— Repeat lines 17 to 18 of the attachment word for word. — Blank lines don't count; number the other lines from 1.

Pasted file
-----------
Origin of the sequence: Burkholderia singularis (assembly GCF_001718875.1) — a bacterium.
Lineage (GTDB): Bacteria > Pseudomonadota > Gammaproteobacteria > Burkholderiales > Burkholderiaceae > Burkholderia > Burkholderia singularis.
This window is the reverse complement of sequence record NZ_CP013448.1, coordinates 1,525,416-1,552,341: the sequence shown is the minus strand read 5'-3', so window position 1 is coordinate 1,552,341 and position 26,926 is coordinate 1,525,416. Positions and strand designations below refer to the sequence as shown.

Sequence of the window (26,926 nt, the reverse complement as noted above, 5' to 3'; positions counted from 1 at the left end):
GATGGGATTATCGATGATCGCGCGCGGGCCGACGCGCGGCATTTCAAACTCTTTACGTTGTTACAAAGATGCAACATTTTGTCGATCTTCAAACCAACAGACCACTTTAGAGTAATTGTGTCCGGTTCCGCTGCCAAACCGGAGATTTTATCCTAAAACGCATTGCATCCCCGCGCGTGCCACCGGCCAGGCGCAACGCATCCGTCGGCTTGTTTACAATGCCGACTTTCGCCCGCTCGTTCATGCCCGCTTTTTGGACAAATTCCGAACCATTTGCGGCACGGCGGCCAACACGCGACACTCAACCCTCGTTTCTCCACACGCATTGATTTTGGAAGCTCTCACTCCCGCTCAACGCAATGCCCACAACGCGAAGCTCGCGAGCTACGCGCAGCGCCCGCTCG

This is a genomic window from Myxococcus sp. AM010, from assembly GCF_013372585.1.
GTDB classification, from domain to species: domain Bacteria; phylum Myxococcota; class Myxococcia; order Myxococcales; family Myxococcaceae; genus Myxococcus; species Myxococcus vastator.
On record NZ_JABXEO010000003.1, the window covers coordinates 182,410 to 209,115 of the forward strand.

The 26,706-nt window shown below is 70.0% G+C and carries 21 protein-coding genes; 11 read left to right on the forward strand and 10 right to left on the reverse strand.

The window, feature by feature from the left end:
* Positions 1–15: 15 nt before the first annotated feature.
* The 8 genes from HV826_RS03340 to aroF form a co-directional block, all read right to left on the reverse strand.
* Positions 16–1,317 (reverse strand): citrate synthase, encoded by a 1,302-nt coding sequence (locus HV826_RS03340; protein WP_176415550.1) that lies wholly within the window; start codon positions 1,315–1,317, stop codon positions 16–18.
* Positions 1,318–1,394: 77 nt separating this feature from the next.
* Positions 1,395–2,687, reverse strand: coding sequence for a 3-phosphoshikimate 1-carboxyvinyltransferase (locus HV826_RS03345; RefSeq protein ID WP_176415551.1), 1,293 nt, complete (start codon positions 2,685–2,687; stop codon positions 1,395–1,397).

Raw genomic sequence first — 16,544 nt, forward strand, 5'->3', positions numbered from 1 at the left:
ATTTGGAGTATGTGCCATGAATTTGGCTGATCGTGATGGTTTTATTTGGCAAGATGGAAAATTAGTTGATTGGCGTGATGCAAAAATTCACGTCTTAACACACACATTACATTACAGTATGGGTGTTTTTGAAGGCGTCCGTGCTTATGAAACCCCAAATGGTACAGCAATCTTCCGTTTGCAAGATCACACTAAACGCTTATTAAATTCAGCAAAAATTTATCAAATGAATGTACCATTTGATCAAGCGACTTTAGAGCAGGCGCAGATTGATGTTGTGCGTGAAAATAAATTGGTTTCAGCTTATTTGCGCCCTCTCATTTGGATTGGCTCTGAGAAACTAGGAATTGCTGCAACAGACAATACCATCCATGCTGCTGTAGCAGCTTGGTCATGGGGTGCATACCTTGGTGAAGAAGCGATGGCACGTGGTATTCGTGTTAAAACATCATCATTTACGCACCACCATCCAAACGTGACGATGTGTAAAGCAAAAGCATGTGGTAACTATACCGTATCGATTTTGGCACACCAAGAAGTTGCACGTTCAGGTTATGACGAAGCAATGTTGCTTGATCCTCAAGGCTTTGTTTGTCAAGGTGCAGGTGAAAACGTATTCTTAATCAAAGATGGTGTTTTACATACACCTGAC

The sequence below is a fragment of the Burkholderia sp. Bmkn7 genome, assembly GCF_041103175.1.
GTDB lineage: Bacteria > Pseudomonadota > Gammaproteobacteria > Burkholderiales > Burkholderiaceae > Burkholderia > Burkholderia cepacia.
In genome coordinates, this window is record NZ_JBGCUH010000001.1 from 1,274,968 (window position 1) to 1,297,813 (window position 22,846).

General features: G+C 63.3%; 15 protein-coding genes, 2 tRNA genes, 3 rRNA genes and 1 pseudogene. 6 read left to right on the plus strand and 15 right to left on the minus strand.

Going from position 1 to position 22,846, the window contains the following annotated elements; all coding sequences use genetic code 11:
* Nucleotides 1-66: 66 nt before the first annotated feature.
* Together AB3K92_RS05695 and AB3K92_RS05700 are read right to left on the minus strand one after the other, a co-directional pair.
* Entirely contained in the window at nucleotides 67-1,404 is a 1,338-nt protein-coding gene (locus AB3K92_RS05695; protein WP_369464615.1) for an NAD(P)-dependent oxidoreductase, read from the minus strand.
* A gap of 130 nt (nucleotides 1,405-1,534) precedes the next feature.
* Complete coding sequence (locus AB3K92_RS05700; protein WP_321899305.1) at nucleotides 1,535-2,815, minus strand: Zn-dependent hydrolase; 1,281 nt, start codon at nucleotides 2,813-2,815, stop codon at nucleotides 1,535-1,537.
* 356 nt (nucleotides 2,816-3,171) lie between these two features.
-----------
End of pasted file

ATTTGGAGTATGTGCCATGAATTTGGCTGATCGTGATGGTTTTATTTGGCAAGATGGAAAATTAGTTGATTGGCGTGATGCAAAAATTCACGTCTTAACACACACATTACATTACAGTATGGGTGTTTTTGAAGGCGTCCGTGCTTATGAAACCCCAAATGGTACAGCAATCTTCCGTTTGCAAGATCACACTAAACGCTTATTAAATTCAGCAAAAATTTATCAAATGAATGTACCATTTGATCAAGCGACTTTAGAGCAGGCGCAGATTGATGTTGTGCGTGAAAATAAATTGGTTTCAGCTTATTTGCGCCCTCTCATTTGGATTGGCTCTGAGAAACTAGGAATTGCTGCAACAGACAATACCATCCATGCTGCTGTAGCAGCTTGGTCATGGGGTGCATACCTTGGTGAAGAAGCGATGGCACGTGGTATTCGTGTTAAAACATCATCATTTACGCACCACCATCCAAACGTGACGATGTGTAAAGCAAAAGCATGTGGTAACTATACCGTATCGATTTTGGCACACCAAGAAGTTGCACGTTCAGGTTATGACGAAGCAATGTTGCTTGATCCTCAAGGCTTTGTTTGTCAAGGTGCAGGTGAAAACGTATTCTTAATCAAAGATGGTGTTTTACATACACCTGAC

The sequence below is a fragment of the Burkholderia sp. Bmkn7 genome, assembly GCF_041103175.1.